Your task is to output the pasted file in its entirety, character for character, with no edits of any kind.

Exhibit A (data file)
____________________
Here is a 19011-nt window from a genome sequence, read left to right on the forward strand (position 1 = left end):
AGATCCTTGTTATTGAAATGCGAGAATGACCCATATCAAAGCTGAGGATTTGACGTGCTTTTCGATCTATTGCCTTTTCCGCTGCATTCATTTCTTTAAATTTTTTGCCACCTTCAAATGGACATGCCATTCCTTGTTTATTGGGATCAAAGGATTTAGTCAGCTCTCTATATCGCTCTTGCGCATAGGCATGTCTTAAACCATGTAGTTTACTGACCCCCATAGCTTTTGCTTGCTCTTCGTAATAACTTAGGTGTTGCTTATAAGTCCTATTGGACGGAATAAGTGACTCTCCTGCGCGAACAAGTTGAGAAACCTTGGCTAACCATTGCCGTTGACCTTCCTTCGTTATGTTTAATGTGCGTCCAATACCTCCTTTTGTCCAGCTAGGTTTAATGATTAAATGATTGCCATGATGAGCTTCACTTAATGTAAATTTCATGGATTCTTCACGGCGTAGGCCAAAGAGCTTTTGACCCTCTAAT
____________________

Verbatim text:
Here is a 19011-nt window from a genome sequence, read left to right on the forward strand (position 1 = left end):
AGATCCTTGTTATTGAAATGCGAGAATGACCCATATCAAAGCTGAGGATTTGACGTGCTTTTCGATCTATTGCCTTTTCCGCTGCATTCATTTCTTTAAATTTTTTGCCACCTTCAAATGGACATGCCATTCCTTGTTTATTGGGATCAAAGGATTTAGTCAGCTCTCTATATCGCTCTTGCGCATAGGCATGTCTTAAACCATGTAGTTTACTGACCCCCATAGCTTTTGCTTGCTCTTCGTAATAACTTAGGTGTTGCTTATAAGTCCTATTGGACGGAATAAGTGACTCTCCTGCGCGAACAAGTTGAGAAACCTTGGCTAACCATTGCCGTTGACCTTCCTTCGTTATGTTTAATGTGCGTCCAATACCTCCTTTTGTCCAGCTAGGTTTAATGATTAAATGATTGCCATGATGAGCTTCACTTAATGTAAATTTCATGGATTCTTCACGGCGTAGGCCAAAGAGCTTTTGACCCTCTAAT